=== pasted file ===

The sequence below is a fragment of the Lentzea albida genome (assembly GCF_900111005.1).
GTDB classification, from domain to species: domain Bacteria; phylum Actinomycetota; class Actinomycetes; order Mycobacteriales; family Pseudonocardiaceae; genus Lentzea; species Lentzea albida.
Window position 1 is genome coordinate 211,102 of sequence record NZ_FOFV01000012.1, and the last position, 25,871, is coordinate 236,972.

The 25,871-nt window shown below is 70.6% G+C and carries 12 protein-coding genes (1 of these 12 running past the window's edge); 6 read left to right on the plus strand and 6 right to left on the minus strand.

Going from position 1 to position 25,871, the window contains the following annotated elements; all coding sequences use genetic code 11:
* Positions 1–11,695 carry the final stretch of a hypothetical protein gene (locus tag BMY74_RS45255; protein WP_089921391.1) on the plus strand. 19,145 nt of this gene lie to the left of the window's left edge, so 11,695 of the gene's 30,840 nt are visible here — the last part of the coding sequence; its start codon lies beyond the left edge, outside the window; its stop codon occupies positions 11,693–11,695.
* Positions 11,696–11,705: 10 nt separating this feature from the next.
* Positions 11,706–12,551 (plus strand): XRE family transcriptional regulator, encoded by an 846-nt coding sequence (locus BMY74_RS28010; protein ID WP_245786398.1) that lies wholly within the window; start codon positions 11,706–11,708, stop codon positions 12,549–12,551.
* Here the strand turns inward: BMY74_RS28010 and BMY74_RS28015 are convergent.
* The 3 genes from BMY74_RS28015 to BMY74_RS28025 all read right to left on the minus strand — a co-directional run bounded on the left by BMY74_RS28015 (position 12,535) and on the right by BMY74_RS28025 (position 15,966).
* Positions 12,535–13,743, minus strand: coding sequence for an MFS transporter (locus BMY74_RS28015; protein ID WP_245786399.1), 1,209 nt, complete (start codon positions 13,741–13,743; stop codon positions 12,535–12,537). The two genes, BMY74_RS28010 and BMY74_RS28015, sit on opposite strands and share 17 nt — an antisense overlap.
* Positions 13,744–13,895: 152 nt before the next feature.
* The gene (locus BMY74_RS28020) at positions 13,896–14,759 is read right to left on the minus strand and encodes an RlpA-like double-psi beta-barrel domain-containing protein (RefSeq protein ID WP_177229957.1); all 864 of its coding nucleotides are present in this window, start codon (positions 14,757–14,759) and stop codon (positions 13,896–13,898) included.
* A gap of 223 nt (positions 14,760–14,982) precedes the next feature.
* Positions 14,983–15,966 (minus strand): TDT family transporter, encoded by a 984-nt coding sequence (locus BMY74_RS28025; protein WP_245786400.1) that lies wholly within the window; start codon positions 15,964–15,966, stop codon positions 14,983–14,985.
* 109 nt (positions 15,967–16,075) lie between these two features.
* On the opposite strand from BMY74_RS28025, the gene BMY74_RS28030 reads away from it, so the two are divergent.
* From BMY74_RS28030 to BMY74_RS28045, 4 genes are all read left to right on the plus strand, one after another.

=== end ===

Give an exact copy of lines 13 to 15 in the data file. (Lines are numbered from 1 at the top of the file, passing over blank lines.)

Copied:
* The gene (locus BMY74_RS28020) at positions 13,896–14,759 is read right to left on the minus strand and encodes an RlpA-like double-psi beta-barrel domain-containing protein (RefSeq protein ID WP_177229957.1); all 864 of its coding nucleotides are present in this window, start codon (positions 14,757–14,759) and stop codon (positions 13,896–13,898) included.
* A gap of 223 nt (positions 14,760–14,982) precedes the next feature.
* Positions 14,983–15,966 (minus strand): TDT family transporter, encoded by a 984-nt coding sequence (locus BMY74_RS28025; protein WP_245786400.1) that lies wholly within the window; start codon positions 15,964–15,966, stop codon positions 14,983–14,985.